Wednesday, January 30, 2013

Visual Studio Debugger Slow To Start Up Due To Symbol Loads


Suddenly when you are debugging your application the application startup on your Visual Studio begins to crawl down to 20-30 seconds or even longer, as it starts loading symbols from all over the places for Microsoft's .NET Framework library and GACs etc.

Possible (But May Not Be Exact) Cause:

You or someone in the team have accidentally enabled Symbol loading from All Modules.

Try If Above Applies

Try this to see if it makes any difference.

On your Visual Studio, go to Debug and then Select Option and Settings...

On the left panel go down to where it says Symbols under the Debug section.

Select "Only Specified Modules" and you do not need to specify any modules at all if you are only interested in debugging modules that are in your own project.

Saturday, January 05, 2013

Dynamically Extracting SQL Fields in LinqToSQL Data Object


I had a situation in which I get a SQL record using LinqToSQL then dynamically extract a value continued in the returned record by the field name.  For example, suppose you have a SQL Table that contains columns like "Description" or "Indication" and the caller would want to know what's contained in these field individually, also dynamically (so that in the future if a column is added, the code do not need to change.)

If you look at these database record objects that LinqToSQL generates, there is no "by-name" functions. 


As it turns out you can essentially "parse" break-down a C# object descriptions into arrays called MethodInfo and FieldInfo using System.Reflection. Once we know this the rest of of the idea is easy; just find the matching method or field names the user requests and dynamically access either the fields or methods.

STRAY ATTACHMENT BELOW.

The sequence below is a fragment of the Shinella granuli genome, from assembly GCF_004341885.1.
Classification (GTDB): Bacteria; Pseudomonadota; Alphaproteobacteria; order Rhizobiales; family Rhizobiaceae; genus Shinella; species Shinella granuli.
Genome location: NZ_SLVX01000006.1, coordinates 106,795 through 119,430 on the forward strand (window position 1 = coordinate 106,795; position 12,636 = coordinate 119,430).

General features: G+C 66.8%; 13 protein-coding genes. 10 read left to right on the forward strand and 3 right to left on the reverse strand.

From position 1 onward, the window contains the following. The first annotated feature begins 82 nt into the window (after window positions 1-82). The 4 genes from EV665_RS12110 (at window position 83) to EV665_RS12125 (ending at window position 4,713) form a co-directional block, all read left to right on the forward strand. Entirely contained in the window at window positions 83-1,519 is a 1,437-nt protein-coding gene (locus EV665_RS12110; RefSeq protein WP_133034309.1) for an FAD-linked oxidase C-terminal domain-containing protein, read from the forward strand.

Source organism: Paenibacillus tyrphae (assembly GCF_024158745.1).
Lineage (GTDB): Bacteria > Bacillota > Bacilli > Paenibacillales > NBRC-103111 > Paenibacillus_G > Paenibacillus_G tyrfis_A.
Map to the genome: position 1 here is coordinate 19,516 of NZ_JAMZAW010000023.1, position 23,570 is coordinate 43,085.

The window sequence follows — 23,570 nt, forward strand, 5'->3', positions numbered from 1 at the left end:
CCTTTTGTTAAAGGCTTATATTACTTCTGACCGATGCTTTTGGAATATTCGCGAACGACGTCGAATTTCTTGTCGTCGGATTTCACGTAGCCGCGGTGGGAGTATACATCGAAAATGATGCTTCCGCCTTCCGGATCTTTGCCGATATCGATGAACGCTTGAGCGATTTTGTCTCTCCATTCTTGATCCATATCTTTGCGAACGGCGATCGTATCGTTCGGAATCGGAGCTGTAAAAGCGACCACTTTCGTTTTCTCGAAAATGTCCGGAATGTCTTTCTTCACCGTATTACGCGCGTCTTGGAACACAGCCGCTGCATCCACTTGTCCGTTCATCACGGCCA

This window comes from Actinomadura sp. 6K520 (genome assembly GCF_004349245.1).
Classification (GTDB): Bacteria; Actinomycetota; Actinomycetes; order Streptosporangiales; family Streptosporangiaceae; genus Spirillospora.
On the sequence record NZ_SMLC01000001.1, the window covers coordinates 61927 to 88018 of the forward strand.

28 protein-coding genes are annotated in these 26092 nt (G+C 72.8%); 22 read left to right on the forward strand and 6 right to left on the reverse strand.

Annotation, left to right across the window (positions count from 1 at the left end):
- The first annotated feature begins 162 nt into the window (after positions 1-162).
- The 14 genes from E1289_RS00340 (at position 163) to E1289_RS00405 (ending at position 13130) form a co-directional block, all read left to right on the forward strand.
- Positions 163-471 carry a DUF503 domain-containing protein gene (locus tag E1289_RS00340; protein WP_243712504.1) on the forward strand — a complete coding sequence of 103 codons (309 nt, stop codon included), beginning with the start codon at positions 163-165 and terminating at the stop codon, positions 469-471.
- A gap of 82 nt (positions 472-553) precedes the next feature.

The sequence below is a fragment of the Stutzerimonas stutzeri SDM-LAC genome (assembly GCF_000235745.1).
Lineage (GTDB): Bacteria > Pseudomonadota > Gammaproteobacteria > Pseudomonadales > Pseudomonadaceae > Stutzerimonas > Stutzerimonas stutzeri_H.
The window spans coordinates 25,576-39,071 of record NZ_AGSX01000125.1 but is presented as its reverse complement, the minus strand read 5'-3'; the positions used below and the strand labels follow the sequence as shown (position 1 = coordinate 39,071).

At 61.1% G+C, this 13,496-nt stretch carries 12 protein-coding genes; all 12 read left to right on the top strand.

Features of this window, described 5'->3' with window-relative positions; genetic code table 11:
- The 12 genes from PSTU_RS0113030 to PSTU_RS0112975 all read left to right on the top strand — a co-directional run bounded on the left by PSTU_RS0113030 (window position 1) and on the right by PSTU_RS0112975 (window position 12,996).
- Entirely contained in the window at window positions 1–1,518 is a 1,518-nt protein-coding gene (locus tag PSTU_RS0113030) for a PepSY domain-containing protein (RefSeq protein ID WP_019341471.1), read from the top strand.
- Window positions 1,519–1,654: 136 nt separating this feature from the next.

In LinqToSQL database "row" class objects, the column values are implemented as {get; set; } methods, so instead of extracting the FieldInfo, you need to extract MethodInfo for the column field, and you get two methods get_ and set_. So if my Study table contains Description then the method to get the Description value in the column is _get_Description.

My code example below returns the value contained in the field. In order to make it easier for the user, I make the field name matching to be non-case sensitive by ToLower() the names. 

 private string FindStudyField(string Field, Guid? StudyGuidKey)
            if (StudyGuidKey == null) return "";

            using (var ctx = MyLINQtoSQL.ContextFactory.NewMyDataConext())

                var studies = from s in ctx.Studies
                              orderby s.StudyDateTime descending
                              where s.StudyGuidKey == StudyGuidKey
                              select s;

                if (studies.Count() == 0) return "";

                 * The following piece of code uses Reflection to get values "dynamically" 
                 * out of a LINQ data row object. In this case a Study record from a study table.
                 * LINQ values are implemented as {get; set;} methods, so we will need to 
                 * get them out as methods. This means that the field name needs to be 
                 * appended with a 'get_' to derive the proper method name that corresponds
                 * with the SQL field name.

                Field = "get_" + Field.Trim().ToLower();

                    Study study = studies.First();
                    Type studyType = typeof(Study);
                    MethodInfo[] studyFields = studyType.GetMethods(BindingFlags.Public
                        | BindingFlags.Instance);

                    for (int i = 0; i < studyFields.Length; i++)
                        var fn = studyFields[i].Name.ToLower();
                        if (fn != Field) continue;
                        var v = studyFields[i].Invoke(study, null).ToString();
                        return "";
                catch (Exception ex)
                    return "";
            return "";